The Crossmax SLR 29 wheel set from Mavic is a lightweight set of hoops that rides surprisingly stiff out on the trail. How do they do it? It all starts with expert construction.
One of the first things you’ll notice about the Crossmax SLR wheels are the spokes. The Zircal bladed spokes look like they belong on a military chopper, cutting through the air as you descend. Zircal is an aluminum alloy with a good stiffness to weight ratio, providing a strong, rigid support system for large 29er rims. And with just 20 spokes both front and rear, these spokes need to take a lot of stress!
The spokes are laced 2-cross up front and in the rear, they’re 2-cross on the non-drive side. On the drive side, the spokes are radially laced and Mavic says this is to maximize drive-side dish and improve spoke tension balance.
The hubs feature double sealed cartridge bearings with 4 pawls in the rear. The rear hub can be run with a 12mm thru axle or using the included QR skewer. Up front, the hubs will accept a 15mm or 20mm thru axle OR 9mm QR (also included). All the adapters for running a 15mm or 20mm axle are included.
Mavic uses a custom aluminum alloy called “Maxtal” on the rims, an alloy the company claims offers a better strength to weight ratio than traditional 6106 alloys. The rims also feature a unique design on the lower bridge that requires zero drilling for the spoke threads, improving fatigue strength overall.
All these innovative features come together to produce a wheelset that weighs just 1620 grams while still offering incredible strength and performance on the trail.
If you’ve been riding a 29er for a while (or any bike for that matter) you know it’s important to minimize “rolling weight” whenever possible. At 1620 grams, this is one of the lightest non-carbon wheel sets you’ll find, plus they’re UST compatible so you can ditch your tubes for even more weight savings.
I found mounting tubeless tires to the UST rims to be a piece of cake–all it took was a floor pump and one try. In fact, these rims seem to hold air better than any UST rim I’ve run, losing very little pressure between rides.
I did burp my rear tire during the Snake Creek Gap time trial back in February and I never really determined the cause. Another rider had the same issue in the exact same place so I suspect it had little to do with the wheel–something must’ve been in the trail. Fortunately running these UST wheels with a tube wasn’t an issue and I was able to finish strong.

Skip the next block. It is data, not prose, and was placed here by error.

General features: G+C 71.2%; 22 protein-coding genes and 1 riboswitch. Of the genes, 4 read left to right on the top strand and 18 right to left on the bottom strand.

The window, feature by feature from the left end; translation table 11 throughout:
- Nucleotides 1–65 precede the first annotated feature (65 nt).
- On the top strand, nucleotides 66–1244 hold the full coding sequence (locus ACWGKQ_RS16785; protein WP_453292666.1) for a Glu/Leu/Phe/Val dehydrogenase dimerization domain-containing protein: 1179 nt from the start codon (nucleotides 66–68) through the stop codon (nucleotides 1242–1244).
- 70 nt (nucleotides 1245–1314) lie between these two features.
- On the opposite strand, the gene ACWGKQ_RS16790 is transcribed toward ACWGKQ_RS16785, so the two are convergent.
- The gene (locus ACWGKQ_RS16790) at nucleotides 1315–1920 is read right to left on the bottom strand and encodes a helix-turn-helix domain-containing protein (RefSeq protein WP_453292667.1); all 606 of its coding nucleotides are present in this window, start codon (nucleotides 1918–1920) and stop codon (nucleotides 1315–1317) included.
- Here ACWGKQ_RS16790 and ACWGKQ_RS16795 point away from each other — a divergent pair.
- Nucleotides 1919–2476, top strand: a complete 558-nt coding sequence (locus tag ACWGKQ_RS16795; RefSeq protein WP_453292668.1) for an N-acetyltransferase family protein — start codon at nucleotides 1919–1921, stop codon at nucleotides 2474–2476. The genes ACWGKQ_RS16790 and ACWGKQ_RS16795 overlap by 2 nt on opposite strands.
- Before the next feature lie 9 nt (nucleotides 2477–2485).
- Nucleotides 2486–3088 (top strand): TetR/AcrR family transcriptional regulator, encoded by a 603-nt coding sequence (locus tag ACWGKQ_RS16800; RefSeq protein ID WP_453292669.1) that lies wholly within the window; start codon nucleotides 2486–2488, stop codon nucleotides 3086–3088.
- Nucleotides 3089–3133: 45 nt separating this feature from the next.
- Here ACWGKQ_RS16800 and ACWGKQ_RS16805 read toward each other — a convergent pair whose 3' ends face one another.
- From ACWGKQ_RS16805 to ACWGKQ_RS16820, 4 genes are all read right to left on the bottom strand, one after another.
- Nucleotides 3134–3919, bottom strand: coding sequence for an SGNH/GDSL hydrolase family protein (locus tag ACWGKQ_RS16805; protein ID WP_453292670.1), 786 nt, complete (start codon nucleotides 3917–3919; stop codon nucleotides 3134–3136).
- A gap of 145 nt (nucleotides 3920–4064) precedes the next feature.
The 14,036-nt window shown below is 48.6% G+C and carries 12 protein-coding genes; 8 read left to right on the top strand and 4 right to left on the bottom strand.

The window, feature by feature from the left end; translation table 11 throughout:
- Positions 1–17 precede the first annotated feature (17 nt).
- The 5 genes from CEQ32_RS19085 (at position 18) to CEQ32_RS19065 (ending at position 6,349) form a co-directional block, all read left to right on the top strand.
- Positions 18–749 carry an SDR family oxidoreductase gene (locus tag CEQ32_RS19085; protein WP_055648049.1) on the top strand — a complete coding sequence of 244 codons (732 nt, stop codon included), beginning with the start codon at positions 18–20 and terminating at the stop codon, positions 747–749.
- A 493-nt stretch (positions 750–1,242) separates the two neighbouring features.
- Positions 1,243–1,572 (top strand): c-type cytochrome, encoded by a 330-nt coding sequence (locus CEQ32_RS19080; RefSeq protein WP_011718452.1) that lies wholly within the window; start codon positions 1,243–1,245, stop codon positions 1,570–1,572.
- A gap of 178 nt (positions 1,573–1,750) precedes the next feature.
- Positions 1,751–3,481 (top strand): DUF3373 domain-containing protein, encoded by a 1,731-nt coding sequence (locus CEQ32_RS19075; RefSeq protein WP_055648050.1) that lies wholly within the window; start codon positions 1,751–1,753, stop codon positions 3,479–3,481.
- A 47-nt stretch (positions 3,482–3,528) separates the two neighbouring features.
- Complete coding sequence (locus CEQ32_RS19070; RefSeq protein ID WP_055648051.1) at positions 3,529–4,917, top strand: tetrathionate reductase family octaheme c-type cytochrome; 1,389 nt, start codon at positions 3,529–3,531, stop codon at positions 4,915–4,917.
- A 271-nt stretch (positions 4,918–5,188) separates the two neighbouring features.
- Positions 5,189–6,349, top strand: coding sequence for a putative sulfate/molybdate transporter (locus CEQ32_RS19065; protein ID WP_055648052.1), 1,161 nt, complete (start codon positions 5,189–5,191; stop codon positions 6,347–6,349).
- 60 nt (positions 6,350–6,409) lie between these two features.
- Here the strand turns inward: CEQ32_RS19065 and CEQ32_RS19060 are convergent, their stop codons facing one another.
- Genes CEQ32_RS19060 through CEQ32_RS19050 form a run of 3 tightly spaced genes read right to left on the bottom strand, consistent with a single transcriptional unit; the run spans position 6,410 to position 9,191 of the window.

The Snake Creek Gap time trial spans some of the rockiest singletrack on the Pinhoti trail so I knew it would be a great test for these wheels. Sure, my scale confirmed they were lightweight but I was a little concerned they might not withstand the abuse. It turned out my fears were unfounded–the Crossmax SLRs handled the chunder like a much burlier wheel set. Of all the 29er wheel sets I’ve tested, these seem to feel the stiffest. I was able to rail corners faster than ever and I never got that sickening feeling in my stomach after banging the rim on a rock. Landing small jumps feels solid on the Crossmax SLRs, never spongy.
The only real weakness I found with the Crossmax SLRs is the rear hub engagement. The 4-pawl design claims 7.5 degrees of freeplay which sounds great on paper but in my experience wasn’t anything to get excited about. Touchy tech moves seemed to be on slight delay compared to other wheels I’ve tested. Then again, these wheels are geared toward XC riders where speed is more highly prized than the ability to parse densely technical terrain.
I’m tired of using QR skewers on my bike but sadly I’m still stuck with them in the rear on both my frames. So I was surprised to find that I actually like the Mavic QR skewers included with the Crossmax SLRs! The levers are solid and I haven’t noticed any creaking (unlike those on all my other rear wheels).
Mavic really takes care of the rider when it comes to included accessories. The Crossmax SLRs ship with all the axle adapters you might need–9mm QR, 12mm, 15mm, and 20mm. Not only that, you get wheel bags, a complete set of disc brake rotor bolts (front and rear), skewers, valves, and schrader valve adapters.
Clearly these wheels are designed to look fast and racy but it’s not all for show. A single half-white spoke is placed at the valve on the front and rear wheels, making the hole easy to find during a quick tire change.
The Mavic Crossmax SLR 29 wheels are available at multiple retailers for around $1,000.
Mavic bills the Crossmax SLR 29 wheels as “fast and light” but I would also add to that “strong.” With very little discernible flex and UST performance, these wheels are not just fit for race day but should be durable enough to use as an everyday wheel set for years of blissful riding.
Thanks to the folks at Mavic for providing these wheels for review.